• Departs L.A. (LAX), non-stop flight to Atlanta at any time, March 13.

So let's dive in and take a look at the different types of airfare sites out there to see how they perform. The first step to finding the best deal is knowing what the business models are for the sites offering these tickets. Knowing this will result in some time savings and myth busting.

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Planning a (Debt-Free) Dream Vacation

Most people agree that a vacation is supposed to be relaxing, but planning for one can be just the opposite. Still, poor planning can cost money and time, causing headaches and frustration when you're supposed to be getting away from it all.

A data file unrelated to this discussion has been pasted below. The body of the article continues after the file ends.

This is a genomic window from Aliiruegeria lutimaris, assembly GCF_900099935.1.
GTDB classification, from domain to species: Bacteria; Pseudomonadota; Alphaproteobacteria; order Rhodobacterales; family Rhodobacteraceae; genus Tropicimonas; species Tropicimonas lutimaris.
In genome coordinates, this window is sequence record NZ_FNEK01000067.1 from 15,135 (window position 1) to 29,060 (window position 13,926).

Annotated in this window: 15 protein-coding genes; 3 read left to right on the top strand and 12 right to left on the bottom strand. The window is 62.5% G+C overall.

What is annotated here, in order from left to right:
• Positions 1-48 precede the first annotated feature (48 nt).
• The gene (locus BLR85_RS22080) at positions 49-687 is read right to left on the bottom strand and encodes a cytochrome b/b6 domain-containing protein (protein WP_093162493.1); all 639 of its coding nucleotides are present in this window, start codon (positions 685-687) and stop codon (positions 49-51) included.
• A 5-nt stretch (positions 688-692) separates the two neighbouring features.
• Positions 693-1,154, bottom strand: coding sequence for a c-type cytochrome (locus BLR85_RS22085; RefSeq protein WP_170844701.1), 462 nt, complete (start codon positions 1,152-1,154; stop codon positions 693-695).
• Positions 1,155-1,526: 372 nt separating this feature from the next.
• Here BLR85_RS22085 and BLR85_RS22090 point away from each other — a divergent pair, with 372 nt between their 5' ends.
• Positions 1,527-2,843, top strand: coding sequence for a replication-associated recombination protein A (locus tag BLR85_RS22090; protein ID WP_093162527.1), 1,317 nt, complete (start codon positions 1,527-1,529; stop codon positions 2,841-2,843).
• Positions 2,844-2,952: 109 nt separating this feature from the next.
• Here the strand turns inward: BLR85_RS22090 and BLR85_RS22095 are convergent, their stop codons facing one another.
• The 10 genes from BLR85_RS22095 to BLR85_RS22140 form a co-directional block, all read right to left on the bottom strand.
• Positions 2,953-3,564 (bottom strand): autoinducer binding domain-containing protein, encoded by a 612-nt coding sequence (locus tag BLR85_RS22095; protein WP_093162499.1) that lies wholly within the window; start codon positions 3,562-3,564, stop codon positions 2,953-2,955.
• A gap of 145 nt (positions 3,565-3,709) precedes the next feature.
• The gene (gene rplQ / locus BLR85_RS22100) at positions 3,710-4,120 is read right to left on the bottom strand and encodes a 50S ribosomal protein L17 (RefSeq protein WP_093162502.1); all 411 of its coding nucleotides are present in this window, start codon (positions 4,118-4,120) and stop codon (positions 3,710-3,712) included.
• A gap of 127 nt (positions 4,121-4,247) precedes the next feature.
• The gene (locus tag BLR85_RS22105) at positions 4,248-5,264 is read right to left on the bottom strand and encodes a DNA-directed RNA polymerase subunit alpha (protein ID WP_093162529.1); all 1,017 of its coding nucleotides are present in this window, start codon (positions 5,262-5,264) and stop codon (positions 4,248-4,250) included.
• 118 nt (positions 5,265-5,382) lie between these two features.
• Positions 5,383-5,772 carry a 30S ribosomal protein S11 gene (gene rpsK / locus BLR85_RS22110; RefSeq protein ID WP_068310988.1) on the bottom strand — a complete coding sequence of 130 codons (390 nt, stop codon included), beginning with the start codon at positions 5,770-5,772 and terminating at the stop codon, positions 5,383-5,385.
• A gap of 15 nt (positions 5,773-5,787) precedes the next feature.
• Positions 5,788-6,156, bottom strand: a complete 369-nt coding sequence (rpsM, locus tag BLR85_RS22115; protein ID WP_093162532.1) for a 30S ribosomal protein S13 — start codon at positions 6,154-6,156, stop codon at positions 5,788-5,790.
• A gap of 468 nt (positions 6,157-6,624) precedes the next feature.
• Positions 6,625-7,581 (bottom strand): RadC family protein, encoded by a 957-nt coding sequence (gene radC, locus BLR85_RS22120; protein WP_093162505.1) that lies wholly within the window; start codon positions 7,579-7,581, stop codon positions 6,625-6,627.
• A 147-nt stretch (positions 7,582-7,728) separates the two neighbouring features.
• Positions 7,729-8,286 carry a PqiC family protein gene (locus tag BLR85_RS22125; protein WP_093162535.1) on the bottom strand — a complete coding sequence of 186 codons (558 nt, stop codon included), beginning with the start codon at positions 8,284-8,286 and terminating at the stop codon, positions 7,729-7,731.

Some people like to book a ticket and see where life takes them. Others prefer cruises or tours where the planning is taken care of for them. I prefer to plan my trips, researching and budgeting as much as I can while I'm at home to make the vacation as smooth as possible. If that sounds like the route for you, today I'm going to share my method, step-by-step, for budgeting and planning a vacation, including spreadsheets you download and customize.

This method is effective in planning trip logistics and budgets, laying out how to do the following:

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5 little-known websites that will save you time and money when booking airfare online

When booking airfare online, most people think of the popular online aggregation sites. You know the ones: They have the fancy commercials, catchy jingles, and washed-up celebrity pitchmen. While those sites aren't inherently bad, there are a few well-documented problems with relying solely on these larger engines:

  1. Many of the aggregation sites neglect to include smaller, budget carriers.